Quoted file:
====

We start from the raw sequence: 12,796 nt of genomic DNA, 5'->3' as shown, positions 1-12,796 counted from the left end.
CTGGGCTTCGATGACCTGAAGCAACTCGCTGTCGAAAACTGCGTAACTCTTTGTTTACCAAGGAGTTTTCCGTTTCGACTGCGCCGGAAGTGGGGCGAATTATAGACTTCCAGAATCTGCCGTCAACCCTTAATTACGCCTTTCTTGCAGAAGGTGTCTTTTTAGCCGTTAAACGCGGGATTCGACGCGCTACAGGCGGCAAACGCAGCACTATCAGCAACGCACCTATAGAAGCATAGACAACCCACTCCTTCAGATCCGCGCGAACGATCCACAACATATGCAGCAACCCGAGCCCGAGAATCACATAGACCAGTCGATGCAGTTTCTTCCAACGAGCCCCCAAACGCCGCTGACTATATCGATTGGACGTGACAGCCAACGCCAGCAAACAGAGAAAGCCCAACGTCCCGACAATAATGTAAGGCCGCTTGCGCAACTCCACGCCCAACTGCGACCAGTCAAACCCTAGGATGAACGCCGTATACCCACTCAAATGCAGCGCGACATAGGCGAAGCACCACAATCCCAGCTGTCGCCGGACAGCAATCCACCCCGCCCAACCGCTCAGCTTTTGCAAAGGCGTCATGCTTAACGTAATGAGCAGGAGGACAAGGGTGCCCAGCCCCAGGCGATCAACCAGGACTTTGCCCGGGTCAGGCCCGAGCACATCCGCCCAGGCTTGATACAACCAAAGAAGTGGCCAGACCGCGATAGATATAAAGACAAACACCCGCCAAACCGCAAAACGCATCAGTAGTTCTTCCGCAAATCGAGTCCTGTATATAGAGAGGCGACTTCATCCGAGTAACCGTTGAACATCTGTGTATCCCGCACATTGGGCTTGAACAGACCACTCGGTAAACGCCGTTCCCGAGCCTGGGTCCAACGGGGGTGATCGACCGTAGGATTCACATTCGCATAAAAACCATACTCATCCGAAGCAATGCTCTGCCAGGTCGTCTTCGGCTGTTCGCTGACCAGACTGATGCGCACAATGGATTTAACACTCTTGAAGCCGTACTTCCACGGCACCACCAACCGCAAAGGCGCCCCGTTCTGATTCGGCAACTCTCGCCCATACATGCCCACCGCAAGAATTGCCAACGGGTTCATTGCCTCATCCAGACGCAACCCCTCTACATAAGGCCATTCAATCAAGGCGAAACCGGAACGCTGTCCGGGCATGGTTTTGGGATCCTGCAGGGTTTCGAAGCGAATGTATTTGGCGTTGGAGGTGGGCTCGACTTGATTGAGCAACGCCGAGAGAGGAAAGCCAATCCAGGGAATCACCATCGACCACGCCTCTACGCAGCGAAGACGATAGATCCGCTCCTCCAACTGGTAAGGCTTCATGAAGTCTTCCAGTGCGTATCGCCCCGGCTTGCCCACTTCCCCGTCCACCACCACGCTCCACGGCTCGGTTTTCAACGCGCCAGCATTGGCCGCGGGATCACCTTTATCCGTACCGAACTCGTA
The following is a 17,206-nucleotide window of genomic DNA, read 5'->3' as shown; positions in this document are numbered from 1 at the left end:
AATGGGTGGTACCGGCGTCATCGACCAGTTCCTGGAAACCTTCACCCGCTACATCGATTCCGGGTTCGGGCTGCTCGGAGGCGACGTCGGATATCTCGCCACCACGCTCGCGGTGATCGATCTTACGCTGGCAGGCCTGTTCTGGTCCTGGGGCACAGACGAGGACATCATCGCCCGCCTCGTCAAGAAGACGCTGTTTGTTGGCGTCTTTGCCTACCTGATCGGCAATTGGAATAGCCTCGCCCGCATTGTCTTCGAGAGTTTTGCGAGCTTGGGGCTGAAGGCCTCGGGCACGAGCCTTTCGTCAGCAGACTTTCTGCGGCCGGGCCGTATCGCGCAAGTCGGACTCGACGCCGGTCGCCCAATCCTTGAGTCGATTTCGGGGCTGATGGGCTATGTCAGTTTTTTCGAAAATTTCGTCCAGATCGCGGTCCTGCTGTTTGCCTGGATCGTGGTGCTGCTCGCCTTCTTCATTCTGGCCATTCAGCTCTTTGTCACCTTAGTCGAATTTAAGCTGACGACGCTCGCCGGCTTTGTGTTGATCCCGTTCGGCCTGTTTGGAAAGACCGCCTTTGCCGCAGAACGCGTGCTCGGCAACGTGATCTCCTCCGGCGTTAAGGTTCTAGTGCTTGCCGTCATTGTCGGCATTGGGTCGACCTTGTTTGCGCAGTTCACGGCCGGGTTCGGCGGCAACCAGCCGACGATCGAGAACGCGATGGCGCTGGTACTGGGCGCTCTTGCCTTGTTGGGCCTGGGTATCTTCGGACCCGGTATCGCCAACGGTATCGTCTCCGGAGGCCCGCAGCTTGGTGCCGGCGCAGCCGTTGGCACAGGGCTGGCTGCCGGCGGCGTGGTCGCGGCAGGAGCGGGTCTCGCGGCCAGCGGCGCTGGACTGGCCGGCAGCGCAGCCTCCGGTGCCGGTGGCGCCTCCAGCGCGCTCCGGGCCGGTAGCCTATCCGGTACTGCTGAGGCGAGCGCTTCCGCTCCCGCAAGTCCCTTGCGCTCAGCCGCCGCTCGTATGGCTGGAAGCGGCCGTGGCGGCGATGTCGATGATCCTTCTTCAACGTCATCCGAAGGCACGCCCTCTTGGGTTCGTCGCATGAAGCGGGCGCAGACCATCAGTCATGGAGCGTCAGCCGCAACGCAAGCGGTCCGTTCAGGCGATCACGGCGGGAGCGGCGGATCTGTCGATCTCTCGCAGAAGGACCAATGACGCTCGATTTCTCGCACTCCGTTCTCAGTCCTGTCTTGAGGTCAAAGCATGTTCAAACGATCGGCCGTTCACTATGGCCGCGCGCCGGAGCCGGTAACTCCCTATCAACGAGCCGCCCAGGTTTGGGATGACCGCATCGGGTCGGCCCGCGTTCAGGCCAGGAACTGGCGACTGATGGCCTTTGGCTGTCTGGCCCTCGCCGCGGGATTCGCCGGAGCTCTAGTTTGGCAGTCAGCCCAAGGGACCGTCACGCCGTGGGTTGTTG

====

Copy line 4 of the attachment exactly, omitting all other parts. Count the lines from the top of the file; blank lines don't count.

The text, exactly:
AATGGGTGGTACCGGCGTCATCGACCAGTTCCTGGAAACCTTCACCCGCTACATCGATTCCGGGTTCGGGCTGCTCGGAGGCGACGTCGGATATCTCGCCACCACGCTCGCGGTGATCGATCTTACGCTGGCAGGCCTGTTCTGGTCCTGGGGCACAGACGAGGACATCATCGCCCGCCTCGTCAAGAAGACGCTGTTTGTTGGCGTCTTTGCCTACCTGATCGGCAATTGGAATAGCCTCGCCCGCATTGTCTTCGAGAGTTTTGCGAGCTTGGGGCTGAAGGCCTCGGGCACGAGCCTTTCGTCAGCAGACTTTCTGCGGCCGGGCCGTATCGCGCAAGTCGGACTCGACGCCGGTCGCCCAATCCTTGAGTCGATTTCGGGGCTGATGGGCTATGTCAGTTTTTTCGAAAATTTCGTCCAGATCGCGGTCCTGCTGTTTGCCTGGATCGTGGTGCTGCTCGCCTTCTTCATTCTGGCCATTCAGCTCTTTGTCACCTTAGTCGAATTTAAGCTGACGACGCTCGCCGGCTTTGTGTTGATCCCGTTCGGCCTGTTTGGAAAGACCGCCTTTGCCGCAGAACGCGTGCTCGGCAACGTGATCTCCTCCGGCGTTAAGGTTCTAGTGCTTGCCGTCATTGTCGGCATTGGGTCGACCTTGTTTGCGCAGTTCACGGCCGGGTTCGGCGGCAACCAGCCGACGATCGAGAACGCGATGGCGCTGGTACTGGGCGCTCTTGCCTTGTTGGGCCTGGGTATCTTCGGACCCGGTATCGCCAACGGTATCGTCTCCGGAGGCCCGCAGCTTGGTGCCGGCGCAGCCGTTGGCACAGGGCTGGCTGCCGGCGGCGTGGTCGCGGCAGGAGCGGGTCTCGCGGCCAGCGGCGCTGGACTGGCCGGCAGCGCAGCCTCCGGTGCCGGTGGCGCCTCCAGCGCGCTCCGGGCCGGTAGCCTATCCGGTACTGCTGAGGCGAGCGCTTCCGCTCCCGCAAGTCCCTTGCGCTCAGCCGCCGCTCGTATGGCTGGAAGCGGCCGTGGCGGCGATGTCGATGATCCTTCTTCAACGTCATCCGAAGGCACGCCCTCTTGGGTTCGTCGCATGAAGCGGGCGCAGACCATCAGTCATGGAGCGTCAGCCGCAACGCAAGCGGTCCGTTCAGGCGATCACGGCGGGAGCGGCGGATCTGTCGATCTCTCGCAGAAGGACCAATGACGCTCGATTTCTCGCACTCCGTTCTCAGTCCTGTCTTGAGGTCAAAGCATGTTCAAACGATCGGCCGTTCACTATGGCCGCGCGCCGGAGCCGGTAACTCCCTATCAACGAGCCGCCCAGGTTTGGGATGACCGCATCGGGTCGGCCCGCGTTCAGGCCAGGAACTGGCGACTGATGGCCTTTGGCTGTCTGGCCCTCGCCGCGGGATTCGCCGGAGCTCTAGTTTGGCAGTCAGCCCAAGGGACCGTCACGCCGTGGGTTGTTG